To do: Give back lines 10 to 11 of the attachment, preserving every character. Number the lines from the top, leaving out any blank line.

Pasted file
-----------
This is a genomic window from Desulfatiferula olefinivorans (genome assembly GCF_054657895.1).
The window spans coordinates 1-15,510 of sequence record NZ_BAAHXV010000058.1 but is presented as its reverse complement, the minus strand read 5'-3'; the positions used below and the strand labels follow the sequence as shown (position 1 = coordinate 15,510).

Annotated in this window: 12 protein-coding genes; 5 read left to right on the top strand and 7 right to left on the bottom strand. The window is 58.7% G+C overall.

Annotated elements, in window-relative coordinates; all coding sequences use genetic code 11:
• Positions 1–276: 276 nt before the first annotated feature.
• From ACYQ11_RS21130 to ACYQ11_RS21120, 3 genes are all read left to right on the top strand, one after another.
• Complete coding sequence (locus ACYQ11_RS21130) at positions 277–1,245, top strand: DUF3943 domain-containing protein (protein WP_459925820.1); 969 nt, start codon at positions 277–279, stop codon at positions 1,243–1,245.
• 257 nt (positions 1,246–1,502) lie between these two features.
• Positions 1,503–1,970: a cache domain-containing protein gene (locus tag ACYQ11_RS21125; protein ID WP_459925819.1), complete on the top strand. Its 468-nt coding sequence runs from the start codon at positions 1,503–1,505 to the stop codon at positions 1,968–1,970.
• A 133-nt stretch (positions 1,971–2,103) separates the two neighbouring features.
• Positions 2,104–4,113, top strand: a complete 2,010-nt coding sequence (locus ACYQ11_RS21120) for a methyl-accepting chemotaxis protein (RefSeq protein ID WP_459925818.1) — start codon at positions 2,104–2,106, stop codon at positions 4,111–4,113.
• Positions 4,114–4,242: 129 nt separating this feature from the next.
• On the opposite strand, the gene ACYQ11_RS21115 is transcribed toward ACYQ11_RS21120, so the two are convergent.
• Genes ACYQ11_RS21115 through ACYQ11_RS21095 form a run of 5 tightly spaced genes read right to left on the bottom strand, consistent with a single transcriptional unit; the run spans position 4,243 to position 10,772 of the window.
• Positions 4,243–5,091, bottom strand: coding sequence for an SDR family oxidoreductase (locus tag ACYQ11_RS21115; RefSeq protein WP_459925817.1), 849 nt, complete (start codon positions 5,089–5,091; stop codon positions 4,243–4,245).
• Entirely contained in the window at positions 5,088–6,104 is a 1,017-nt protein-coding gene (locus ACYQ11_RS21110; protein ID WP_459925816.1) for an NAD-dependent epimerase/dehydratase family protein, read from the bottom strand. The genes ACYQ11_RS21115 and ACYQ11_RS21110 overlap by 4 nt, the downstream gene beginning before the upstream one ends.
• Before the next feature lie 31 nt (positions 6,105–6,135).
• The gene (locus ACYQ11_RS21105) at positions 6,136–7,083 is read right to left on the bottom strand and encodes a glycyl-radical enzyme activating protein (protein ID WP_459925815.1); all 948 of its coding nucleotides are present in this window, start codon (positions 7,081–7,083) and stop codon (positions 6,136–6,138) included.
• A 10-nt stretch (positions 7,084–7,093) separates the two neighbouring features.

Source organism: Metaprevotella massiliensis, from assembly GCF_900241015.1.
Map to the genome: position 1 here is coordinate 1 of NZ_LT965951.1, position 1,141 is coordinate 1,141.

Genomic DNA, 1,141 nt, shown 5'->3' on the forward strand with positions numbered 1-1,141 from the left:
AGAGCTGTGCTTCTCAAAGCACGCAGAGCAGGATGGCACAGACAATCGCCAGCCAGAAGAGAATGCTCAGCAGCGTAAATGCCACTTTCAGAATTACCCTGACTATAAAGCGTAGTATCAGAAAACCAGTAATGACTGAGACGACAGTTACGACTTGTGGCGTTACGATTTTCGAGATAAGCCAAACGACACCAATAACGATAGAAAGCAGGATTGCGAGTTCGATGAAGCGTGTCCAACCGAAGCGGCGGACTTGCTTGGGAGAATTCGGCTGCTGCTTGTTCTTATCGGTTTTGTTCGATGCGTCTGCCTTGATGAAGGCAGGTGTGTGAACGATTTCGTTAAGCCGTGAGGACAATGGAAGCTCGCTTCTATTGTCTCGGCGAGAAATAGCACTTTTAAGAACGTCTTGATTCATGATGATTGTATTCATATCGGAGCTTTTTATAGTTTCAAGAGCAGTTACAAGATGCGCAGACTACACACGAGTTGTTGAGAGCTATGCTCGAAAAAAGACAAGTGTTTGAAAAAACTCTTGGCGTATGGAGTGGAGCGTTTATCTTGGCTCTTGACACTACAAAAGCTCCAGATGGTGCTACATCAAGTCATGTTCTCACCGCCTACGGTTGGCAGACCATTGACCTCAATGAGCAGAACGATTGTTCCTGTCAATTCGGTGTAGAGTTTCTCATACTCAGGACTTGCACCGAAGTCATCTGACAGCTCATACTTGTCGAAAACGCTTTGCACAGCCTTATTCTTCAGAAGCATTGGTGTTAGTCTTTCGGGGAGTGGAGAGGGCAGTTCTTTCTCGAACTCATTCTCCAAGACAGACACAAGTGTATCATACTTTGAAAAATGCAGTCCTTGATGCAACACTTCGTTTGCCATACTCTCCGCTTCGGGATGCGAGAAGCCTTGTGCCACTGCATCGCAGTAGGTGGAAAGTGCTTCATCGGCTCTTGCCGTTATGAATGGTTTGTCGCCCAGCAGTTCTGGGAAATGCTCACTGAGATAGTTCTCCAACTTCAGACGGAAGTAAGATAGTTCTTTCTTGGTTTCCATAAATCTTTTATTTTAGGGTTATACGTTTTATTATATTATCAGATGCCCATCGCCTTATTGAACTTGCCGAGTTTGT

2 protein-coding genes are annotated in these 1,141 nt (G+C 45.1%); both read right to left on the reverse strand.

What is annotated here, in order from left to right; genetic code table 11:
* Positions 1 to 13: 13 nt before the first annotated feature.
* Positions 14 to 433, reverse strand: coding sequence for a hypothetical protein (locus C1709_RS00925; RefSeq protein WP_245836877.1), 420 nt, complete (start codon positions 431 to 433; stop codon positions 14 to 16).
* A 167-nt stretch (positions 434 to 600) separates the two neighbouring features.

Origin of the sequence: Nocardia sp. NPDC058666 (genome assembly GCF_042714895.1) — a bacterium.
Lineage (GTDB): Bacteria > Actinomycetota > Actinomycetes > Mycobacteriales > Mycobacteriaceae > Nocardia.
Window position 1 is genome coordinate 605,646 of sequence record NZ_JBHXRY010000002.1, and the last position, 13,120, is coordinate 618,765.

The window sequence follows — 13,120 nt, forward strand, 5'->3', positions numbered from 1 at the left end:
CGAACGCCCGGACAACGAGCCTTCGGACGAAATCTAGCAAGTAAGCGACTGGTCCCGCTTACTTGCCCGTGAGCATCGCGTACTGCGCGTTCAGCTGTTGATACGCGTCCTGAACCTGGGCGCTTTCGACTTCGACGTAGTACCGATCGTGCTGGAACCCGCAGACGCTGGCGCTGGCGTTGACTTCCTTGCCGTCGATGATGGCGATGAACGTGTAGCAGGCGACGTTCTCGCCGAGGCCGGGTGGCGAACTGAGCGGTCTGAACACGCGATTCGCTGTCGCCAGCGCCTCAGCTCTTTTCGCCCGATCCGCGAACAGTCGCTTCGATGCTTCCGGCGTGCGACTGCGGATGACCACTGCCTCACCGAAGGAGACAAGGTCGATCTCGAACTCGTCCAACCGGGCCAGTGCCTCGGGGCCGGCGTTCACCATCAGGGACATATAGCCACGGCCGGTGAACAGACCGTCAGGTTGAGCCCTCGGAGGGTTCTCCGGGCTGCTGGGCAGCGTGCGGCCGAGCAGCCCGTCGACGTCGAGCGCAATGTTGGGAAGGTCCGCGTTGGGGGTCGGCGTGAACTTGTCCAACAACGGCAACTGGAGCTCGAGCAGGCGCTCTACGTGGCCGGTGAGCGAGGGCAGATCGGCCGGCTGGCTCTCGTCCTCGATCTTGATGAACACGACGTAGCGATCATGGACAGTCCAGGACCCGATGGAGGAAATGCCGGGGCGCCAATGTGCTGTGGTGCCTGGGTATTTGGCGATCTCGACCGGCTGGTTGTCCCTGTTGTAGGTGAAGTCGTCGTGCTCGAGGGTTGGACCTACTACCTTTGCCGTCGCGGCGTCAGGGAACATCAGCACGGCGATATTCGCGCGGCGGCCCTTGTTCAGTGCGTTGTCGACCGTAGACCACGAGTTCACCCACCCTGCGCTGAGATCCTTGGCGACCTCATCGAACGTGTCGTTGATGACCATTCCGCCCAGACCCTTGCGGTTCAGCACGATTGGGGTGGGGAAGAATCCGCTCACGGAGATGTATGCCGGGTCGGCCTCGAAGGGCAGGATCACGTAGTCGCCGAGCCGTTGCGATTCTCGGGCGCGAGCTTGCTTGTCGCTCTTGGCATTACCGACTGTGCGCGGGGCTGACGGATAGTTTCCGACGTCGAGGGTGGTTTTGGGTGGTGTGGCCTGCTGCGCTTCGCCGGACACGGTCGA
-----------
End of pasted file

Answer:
• A 133-nt stretch (positions 1,971–2,103) separates the two neighbouring features.
• Positions 2,104–4,113, top strand: a complete 2,010-nt coding sequence (locus ACYQ11_RS21120) for a methyl-accepting chemotaxis protein (RefSeq protein ID WP_459925818.1) — start codon at positions 2,104–2,106, stop codon at positions 4,111–4,113.